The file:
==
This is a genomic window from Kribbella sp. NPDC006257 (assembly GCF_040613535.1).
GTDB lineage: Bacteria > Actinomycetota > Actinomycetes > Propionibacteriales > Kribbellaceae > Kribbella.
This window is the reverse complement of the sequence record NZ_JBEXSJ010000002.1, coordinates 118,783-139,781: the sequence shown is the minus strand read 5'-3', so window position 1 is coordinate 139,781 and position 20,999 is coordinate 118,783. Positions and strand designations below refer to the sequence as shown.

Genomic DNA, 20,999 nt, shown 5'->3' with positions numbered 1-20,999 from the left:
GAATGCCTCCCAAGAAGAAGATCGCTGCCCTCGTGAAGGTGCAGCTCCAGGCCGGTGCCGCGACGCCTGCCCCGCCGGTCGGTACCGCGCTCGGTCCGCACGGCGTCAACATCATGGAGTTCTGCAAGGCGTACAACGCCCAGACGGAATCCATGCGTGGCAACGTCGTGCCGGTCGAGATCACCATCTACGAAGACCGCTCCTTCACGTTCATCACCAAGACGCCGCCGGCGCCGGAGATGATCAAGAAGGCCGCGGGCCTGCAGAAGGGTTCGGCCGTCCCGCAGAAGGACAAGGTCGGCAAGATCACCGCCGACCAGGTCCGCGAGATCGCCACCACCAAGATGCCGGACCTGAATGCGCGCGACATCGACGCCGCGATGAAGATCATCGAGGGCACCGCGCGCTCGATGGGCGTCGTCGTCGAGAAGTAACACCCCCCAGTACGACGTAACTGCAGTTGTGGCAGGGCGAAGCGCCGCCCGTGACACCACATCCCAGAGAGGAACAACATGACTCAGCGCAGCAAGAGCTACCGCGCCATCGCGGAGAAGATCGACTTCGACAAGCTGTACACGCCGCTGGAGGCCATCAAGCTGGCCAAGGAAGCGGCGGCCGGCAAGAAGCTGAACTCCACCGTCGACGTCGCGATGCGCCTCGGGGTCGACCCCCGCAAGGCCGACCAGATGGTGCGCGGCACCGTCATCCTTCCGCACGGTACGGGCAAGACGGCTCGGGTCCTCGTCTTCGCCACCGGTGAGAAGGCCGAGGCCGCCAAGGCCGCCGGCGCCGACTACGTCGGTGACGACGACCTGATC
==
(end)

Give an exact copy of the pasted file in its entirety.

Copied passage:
This is a genomic window from Kribbella sp. NPDC006257 (assembly GCF_040613535.1).
GTDB lineage: Bacteria > Actinomycetota > Actinomycetes > Propionibacteriales > Kribbellaceae > Kribbella.
This window is the reverse complement of the sequence record NZ_JBEXSJ010000002.1, coordinates 118,783-139,781: the sequence shown is the minus strand read 5'-3', so window position 1 is coordinate 139,781 and position 20,999 is coordinate 118,783. Positions and strand designations below refer to the sequence as shown.

Genomic DNA, 20,999 nt, shown 5'->3' with positions numbered 1-20,999 from the left:
GAATGCCTCCCAAGAAGAAGATCGCTGCCCTCGTGAAGGTGCAGCTCCAGGCCGGTGCCGCGACGCCTGCCCCGCCGGTCGGTACCGCGCTCGGTCCGCACGGCGTCAACATCATGGAGTTCTGCAAGGCGTACAACGCCCAGACGGAATCCATGCGTGGCAACGTCGTGCCGGTCGAGATCACCATCTACGAAGACCGCTCCTTCACGTTCATCACCAAGACGCCGCCGGCGCCGGAGATGATCAAGAAGGCCGCGGGCCTGCAGAAGGGTTCGGCCGTCCCGCAGAAGGACAAGGTCGGCAAGATCACCGCCGACCAGGTCCGCGAGATCGCCACCACCAAGATGCCGGACCTGAATGCGCGCGACATCGACGCCGCGATGAAGATCATCGAGGGCACCGCGCGCTCGATGGGCGTCGTCGTCGAGAAGTAACACCCCCCAGTACGACGTAACTGCAGTTGTGGCAGGGCGAAGCGCCGCCCGTGACACCACATCCCAGAGAGGAACAACATGACTCAGCGCAGCAAGAGCTACCGCGCCATCGCGGAGAAGATCGACTTCGACAAGCTGTACACGCCGCTGGAGGCCATCAAGCTGGCCAAGGAAGCGGCGGCCGGCAAGAAGCTGAACTCCACCGTCGACGTCGCGATGCGCCTCGGGGTCGACCCCCGCAAGGCCGACCAGATGGTGCGCGGCACCGTCATCCTTCCGCACGGTACGGGCAAGACGGCTCGGGTCCTCGTCTTCGCCACCGGTGAGAAGGCCGAGGCCGCCAAGGCCGCCGGCGCCGACTACGTCGGTGACGACGACCTGATC